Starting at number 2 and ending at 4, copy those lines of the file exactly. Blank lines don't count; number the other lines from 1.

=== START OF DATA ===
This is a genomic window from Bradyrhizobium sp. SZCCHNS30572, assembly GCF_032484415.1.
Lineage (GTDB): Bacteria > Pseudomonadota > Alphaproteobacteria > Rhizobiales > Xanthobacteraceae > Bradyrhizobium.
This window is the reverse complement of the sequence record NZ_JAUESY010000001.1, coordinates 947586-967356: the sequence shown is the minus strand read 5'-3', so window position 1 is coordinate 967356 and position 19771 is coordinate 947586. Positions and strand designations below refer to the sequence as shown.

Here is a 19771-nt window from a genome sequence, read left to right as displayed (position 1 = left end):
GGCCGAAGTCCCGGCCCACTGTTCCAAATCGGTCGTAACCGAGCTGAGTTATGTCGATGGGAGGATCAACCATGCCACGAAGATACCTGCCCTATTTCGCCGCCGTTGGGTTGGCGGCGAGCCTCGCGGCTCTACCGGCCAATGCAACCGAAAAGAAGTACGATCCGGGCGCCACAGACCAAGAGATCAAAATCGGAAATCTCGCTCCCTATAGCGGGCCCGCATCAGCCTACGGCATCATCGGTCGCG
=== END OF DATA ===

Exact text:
Lineage (GTDB): Bacteria > Pseudomonadota > Alphaproteobacteria > Rhizobiales > Xanthobacteraceae > Bradyrhizobium.
This window is the reverse complement of the sequence record NZ_JAUESY010000001.1, coordinates 947586-967356: the sequence shown is the minus strand read 5'-3', so window position 1 is coordinate 967356 and position 19771 is coordinate 947586. Positions and strand designations below refer to the sequence as shown.

Here is a 19771-nt window from a genome sequence, read left to right as displayed (position 1 = left end):